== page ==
What is caching and how is it done?

Caching is the process of storing copies of data and entire files in a temporary storage location, which is called the cache. There are a few reasons to set up caching, but the most common one is so that end users can access data faster.

What is caching?

When you visit a website for the first time, your browser sets aside some storage space that can be used to download and retain the pages layout, images, and sometimes even the scripts that make the site function correctly.

If you had to download a fresh copy of this data on every visit, it would be a drain on everybody’s resources: You would use bandwidth and processing power, and so would the web server. The loading process might drag on for a while.

Instead, what if you just checked to see if there are any updates to the page, downloaded only the new data, and just used the information that you stored last time to fill in everything else?

That’s where caching comes in. A browser caches the content of a web page that rarely changes and saves a copy of it to speed up the loading process on the next visit.

Caching is temporary local storage for website elements such as HTML, JavaScript, CSS, or images. This is a considerable advantage when it comes to search engine optimization (SEO). If a website doesn’t load quickly, people leave. That drives up abandonment rates, and drastically reduces the chances of the website being recommended to anyone else. That’s why Google keeps metrics on how responsive a site is. The slower the site, the less likely it is to be ranked highly in search. In other words, caching improves both browser performance and user experience.

Are there other kinds of caching?

Browser caching is just one way that a user’s network experience is improved by keeping copies of data in smart locations. Here are a few other ways that this process is used:

Network route caching is done on switches and routers so that your ISP and internet backbone providers don’t have to look up addresses and network paths constantly. They keep local routing paths and address resolutions in tables, so that the most common connections can be made instantly.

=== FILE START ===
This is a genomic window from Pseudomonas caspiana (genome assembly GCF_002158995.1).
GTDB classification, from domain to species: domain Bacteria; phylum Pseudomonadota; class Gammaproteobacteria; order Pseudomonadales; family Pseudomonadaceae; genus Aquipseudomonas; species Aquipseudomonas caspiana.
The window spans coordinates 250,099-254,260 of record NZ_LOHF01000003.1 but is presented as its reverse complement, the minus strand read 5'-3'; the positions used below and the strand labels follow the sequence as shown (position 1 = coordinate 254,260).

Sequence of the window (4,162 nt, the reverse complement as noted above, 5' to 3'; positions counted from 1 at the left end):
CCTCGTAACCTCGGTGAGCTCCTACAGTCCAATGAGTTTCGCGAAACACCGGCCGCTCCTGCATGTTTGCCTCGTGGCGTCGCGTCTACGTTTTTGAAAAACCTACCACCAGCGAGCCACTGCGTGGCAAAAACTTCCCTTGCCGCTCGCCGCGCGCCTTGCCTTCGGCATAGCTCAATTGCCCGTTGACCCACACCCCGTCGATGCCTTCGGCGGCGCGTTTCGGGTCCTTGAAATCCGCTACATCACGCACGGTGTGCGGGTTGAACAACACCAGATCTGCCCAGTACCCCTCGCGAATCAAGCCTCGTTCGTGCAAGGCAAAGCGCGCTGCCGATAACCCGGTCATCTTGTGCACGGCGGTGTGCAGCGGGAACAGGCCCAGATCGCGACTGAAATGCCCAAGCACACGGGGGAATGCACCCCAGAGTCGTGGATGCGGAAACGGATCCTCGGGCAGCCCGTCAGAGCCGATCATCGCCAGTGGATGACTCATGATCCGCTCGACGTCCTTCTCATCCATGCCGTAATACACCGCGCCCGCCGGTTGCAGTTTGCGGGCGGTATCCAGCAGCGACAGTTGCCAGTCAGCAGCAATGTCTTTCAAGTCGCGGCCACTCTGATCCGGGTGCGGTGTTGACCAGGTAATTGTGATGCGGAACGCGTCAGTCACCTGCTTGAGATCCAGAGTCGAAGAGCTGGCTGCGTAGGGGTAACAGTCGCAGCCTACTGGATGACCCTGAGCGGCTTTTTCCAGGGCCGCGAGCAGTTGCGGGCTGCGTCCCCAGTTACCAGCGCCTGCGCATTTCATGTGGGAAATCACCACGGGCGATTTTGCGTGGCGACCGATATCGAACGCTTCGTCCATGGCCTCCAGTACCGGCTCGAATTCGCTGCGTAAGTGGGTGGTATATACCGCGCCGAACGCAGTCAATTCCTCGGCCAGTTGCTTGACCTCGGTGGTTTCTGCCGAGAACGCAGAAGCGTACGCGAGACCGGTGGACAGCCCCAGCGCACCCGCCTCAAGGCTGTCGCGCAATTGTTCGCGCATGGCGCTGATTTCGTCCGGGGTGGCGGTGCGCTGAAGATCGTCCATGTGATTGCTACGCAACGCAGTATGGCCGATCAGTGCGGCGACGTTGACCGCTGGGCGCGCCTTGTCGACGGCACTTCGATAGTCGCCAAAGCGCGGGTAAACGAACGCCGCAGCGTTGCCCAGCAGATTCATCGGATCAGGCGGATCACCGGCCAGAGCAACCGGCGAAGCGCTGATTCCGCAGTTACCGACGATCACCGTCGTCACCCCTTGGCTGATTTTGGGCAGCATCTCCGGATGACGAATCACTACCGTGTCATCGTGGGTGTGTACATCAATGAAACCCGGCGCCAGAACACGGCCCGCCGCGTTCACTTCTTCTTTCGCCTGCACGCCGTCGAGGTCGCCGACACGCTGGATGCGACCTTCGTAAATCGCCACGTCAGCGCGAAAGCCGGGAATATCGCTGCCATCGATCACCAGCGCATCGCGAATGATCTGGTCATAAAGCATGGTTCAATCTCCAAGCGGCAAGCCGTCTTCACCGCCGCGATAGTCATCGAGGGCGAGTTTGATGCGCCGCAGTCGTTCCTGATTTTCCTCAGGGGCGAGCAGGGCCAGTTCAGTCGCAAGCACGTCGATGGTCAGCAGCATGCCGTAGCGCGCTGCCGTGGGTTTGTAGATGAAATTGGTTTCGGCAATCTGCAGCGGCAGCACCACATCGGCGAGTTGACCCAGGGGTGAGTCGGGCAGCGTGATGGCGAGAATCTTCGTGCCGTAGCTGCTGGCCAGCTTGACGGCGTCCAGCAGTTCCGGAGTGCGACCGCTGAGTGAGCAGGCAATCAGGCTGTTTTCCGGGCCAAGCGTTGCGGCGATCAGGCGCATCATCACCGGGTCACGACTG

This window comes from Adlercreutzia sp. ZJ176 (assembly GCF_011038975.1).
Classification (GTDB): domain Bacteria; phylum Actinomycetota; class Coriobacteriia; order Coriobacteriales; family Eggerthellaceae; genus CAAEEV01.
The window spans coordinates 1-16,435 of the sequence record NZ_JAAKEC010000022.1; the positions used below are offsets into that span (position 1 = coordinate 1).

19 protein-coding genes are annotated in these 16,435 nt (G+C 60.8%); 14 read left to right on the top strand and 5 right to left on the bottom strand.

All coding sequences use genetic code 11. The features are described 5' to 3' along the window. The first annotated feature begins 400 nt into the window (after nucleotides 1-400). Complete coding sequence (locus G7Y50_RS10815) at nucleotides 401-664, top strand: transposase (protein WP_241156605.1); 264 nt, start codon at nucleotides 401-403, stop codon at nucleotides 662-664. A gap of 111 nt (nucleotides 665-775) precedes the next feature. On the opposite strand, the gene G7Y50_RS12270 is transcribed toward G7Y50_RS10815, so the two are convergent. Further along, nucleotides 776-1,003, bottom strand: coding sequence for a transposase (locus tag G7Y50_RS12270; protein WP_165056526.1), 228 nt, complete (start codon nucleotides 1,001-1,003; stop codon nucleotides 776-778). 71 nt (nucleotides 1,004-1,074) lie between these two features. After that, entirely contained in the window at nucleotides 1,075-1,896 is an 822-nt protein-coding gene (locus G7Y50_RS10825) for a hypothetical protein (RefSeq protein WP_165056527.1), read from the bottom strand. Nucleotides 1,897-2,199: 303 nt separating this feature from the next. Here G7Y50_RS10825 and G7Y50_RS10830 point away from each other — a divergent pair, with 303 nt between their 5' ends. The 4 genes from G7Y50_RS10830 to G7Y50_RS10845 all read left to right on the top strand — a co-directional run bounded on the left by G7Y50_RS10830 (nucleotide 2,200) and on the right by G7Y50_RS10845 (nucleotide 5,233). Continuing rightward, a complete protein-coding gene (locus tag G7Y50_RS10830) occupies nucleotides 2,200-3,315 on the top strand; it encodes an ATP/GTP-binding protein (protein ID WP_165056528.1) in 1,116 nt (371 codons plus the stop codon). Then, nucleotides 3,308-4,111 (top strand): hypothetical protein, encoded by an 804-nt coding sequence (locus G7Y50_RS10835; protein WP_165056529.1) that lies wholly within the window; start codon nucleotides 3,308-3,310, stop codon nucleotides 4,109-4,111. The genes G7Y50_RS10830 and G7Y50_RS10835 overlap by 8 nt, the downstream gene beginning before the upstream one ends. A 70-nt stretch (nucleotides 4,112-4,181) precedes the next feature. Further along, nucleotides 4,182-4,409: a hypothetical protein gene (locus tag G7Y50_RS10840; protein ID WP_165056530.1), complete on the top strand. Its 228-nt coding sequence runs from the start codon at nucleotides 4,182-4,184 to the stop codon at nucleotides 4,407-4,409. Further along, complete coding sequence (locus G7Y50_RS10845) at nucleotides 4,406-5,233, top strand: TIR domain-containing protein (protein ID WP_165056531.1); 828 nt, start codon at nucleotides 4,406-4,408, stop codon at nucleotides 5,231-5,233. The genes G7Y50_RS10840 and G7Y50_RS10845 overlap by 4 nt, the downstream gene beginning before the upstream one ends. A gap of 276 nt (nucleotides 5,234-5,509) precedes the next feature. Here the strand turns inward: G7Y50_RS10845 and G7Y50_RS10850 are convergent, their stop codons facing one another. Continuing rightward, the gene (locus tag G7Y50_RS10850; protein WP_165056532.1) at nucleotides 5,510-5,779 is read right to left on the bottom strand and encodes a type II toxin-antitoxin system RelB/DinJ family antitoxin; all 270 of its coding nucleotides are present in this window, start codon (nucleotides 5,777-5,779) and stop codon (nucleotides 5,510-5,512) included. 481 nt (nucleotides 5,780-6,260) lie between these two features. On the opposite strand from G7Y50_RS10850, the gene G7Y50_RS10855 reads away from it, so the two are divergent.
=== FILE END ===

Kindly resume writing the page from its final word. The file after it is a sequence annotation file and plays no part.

Regional caching, also known as mirroring, means that a complete copy of an application or website can be stored on several different continents to serve a worldwide audience.

Other kinds of caching are used to improve live streams, to help balance the load of popular websites between multiple servers and databases, and to improve mobile device data usage.

How does browser caching work?

Browser caching puts website data in temporary storage, known as cache. This can happen in one of two ways:

  1. Browser and memory caching is when data is stored locally on a computer, assuming it has the right permissions. Browser data is stored in random access memory (RAM) or on a local drive. Next time a user visits the site, the browser pulls data from the cache assuming nothing has changed. Any files that have changed are downloaded again, replacing the existing copy in the cache. Browser caches can be manually emptied or are automatically emptied once full.
  2. Content delivery networks (CDNs) use regional caching methods, like we talked about in the last section. This means your requests only need to travel a short distance, no matter where the main website is hosted. CDNs can also help the site defend itself against attacks that are meant to flood the website with fake requests (DDOS attacks).

Not everything is cached, of course. The server can include a tag on the data called “no-store” that tells the browser to never cache that particular string. And the user can prevent caching on certain websites, if they wish, by going into their browser’s site preferences.

Other benefits of caching?

We know that caching reduces bandwidth usage and improves the user experience. But what else does it do?

The memory used for cache is fast. Server performance is improved when the cache deals with a request; it is much better than accessing a drive. More efficiency means lower server costs. It also reduces the load on the backend and minimizes the risk of crashes.

There are some downsides to caching. Because it stores user data, improper caching can expose confidential information to cyber criminals. An unencrypted cache can be a treasure trove if your device is stolen. This is why device security, whole drive encryption, and mobile device encryption are so important.

How can you tell when caching is being used on the server side?

Caching is set up by your system administrator if you run your own server, or by the settings on your hosting site’s control panel. Apps can be used to fully optimize your website for SEO. Load times, the site’s search engine ranking, and other details can be analyzed to find the best caching strategy. This is one of the best ways to speed up WordPress. Consider using one of the top WordPress caching plugins to get started.

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